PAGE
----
This is an article that I've put off for a few days, that I've started and stopped a few times. Waiver claims are a curious thing, and even very logical choices for teams to take a turn at trading for (Adam Dunn, Justin Morneau, Jimmy Rollins, Michael Young) have cleared without a claim. These valuable assets can now be traded anywhere, but the lack of a claim shows at least your own team's intentions, and is telling of the market in general.
There have been trades. The Royals just nabbed Jamey Carroll and Emilio Bonifacio. The Rangers traded for Alex Rios and Travis Blackley. Mark Reynolds cleared waivers, was released, and his post-April .177 batting average is now in the Bronx. Even the normally quiet Rays claimed and traded for Wesley Wright's wicked change up.
Now, Marc Topkin reported there's been mutual interest and conversations between Delmon Young and the Tampa Bay front office, saying, "The Rays could use another right-handed bat." There's two very intriguing statements: one is the need for a right handed bat, the other would be our old friend Delmon. Let's dive in.
Do the Rays actually need another right-handed bat, as Topkin suggests?
The 25-man roster hitters that are eligible for this discussion are Yunel Escobar, James Loney, Evan Longoria, Ben Zobrist, Desmond Jennings, Sam Fuld, Kelly Johnson, Matt Joyce, Wil Myers, Sean Rodriguez, and Luke Scott.
If the Rays are going to do any roster shuffling, at least one hitter will have to go.
A few notes before we look at who's not succeeding vLHP:
- I will ignore the catching position, because that can't be helped. No decent catchers are available.
- The bottom three hitters on this table are the ones to be benched against left handed pitching.
A few of these numbers can be tempered:
- Sam Fuld is leading the board, but the left handed hitter has career numbers of .323 wOBA and 104 wRC+, good for third to last on this list. His sample size is not large enough to suggest some massive improvement, so in the mean time he stays under consideration.
- Contrariwise, Ben Zobrist is a switch hitter whose career shows greater success against southpaws, with a .351 wOBA and 121 wRC+, and in 2012 those numbers were .374 and 143 respectively. He's better than this.
- Matt Joyce should not play against left handed pitchers. He's racked up 314 plate appearances since 2008, and that wRC+ sits at 68; however, he's incredibly useful against righties with a .363 wOBA and 131 wRC+. He stays.
- Sean Rodriguez is almost solely useful against southpaws, though his career is a slightly better .332 wOBA and 111 wRC+. Under career number circumstances, that's still not enough to make the starting line up using this list, but his defensive flexibility to play every single damn position keeps him around.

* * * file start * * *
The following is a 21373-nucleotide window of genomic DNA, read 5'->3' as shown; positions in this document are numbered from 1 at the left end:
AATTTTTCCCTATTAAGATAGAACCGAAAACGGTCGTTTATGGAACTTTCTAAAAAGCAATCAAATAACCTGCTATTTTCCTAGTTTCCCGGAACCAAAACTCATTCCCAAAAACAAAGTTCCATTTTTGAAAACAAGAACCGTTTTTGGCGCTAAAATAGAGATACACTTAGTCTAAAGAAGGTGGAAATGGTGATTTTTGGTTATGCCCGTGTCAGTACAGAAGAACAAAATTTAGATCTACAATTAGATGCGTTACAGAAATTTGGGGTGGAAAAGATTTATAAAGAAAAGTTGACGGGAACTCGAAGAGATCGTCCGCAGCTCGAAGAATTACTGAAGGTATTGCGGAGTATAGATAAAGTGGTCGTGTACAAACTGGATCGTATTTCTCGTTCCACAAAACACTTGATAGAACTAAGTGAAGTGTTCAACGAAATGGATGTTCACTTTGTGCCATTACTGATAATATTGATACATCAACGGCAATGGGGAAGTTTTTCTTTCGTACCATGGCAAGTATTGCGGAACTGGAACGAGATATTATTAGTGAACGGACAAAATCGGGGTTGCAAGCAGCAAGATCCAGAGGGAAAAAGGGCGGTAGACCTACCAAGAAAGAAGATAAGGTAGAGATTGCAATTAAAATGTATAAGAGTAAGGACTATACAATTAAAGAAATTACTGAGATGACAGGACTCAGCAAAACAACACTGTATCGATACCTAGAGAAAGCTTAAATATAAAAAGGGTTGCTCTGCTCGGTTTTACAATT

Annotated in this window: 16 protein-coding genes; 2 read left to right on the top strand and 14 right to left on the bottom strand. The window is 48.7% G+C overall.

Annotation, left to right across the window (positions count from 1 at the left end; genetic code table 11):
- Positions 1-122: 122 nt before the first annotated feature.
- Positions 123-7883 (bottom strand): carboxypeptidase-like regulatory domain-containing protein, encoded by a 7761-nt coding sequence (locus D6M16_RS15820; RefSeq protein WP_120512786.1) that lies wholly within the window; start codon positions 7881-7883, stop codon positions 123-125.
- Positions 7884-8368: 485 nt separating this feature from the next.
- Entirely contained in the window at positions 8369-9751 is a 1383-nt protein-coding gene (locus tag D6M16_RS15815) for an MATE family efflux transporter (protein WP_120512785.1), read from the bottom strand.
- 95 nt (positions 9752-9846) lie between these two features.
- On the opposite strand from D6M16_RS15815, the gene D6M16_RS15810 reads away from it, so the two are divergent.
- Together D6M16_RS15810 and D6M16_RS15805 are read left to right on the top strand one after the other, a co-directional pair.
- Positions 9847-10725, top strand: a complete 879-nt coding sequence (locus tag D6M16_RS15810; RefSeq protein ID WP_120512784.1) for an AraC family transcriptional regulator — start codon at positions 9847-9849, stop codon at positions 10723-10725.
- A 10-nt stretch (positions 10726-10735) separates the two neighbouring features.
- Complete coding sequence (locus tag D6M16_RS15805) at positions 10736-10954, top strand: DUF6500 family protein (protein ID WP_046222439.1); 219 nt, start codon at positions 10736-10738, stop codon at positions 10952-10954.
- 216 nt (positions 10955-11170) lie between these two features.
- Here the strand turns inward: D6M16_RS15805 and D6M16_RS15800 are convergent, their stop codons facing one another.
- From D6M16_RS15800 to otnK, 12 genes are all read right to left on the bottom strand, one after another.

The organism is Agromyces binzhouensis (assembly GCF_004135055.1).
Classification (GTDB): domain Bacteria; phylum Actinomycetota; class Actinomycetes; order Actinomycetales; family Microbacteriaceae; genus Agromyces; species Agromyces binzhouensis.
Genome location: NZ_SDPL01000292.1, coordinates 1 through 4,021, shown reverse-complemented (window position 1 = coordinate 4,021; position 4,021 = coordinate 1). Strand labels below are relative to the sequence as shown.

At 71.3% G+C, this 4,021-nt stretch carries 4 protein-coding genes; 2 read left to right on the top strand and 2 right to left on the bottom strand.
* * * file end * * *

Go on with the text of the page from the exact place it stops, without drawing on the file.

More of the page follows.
- Kelly Johnson and Luke Scott both hit from the left side of the plate and are having somewhat anomaly years against same handed pitching, but that's hard to argue with.
- Just a reminder: Only three players on this list have options remaining: Sean Rodriguez, Desmond Jennings, and Wil Myers.
Now let's look at who could be added.
Delmon Young (FA)
Delmon Young won the ALCS MVP last season for Detroit, he's an old Rays draft pick, and he's clutch and the Rays should go get heeeeem.
Let's try that again.
Delmon Young was the number 1 draft pick by the Tampa Bay Devil Rays in 2003, was traded to the Twins by Andrew Friedman for MVB (Jason Bartlett) and Matt Garza, and never developed into the baseball player he was expected to be.
He had a good run with Detroit, Philly took a flier on him, and recently released him. Delmon is 27 years old, and owns a .286/.361/.397 slash line against left handed pitching over 72 PA's (accompanied by a .361 BAbip).
Moreover, Delmon has a history of left mashing, with a .351 wOBA and 117 wRC+ on his career vs southpaws, which his 2012 campaign was much more in line with. He'd be owed a prorated portion of the league minimum for the rest of the season, which is as cheap as it gets.
Paul Konerko (White Sox)
Would you believe me if I told you Paulie was sporting a negative WAR? Fangraphs has him mapped at -1.5, and a below average BAbip of .261 has brought his wOBA down eight-hundred basis points to .292 with a 78 wRC+. All in all, that's a dramatic way of saying he's at a career low for a full season's worth of play.
Konerko's HR/FB% has plummeted nearly ten percent this season, he's 37 and battling back ailments, and his average flyball distance is ranked in the bottom 10% of the league. He'll be a free agent at the end of the season, and it might be time for Konerko to call it a career as a starting first baseman. This isn't winning ugly, it's just ugly.
All of that said, the man is still hitting left handed pitching. He's just not that slugger he was.
His batting line stands at .333/.410/.580 over 78 PA's, with a .424 wOBA and a 169 wRC+ (!). He isn't boasting a particular batted ball advantage against southpaws, the 25% line drives is consistent, but he's more than capable.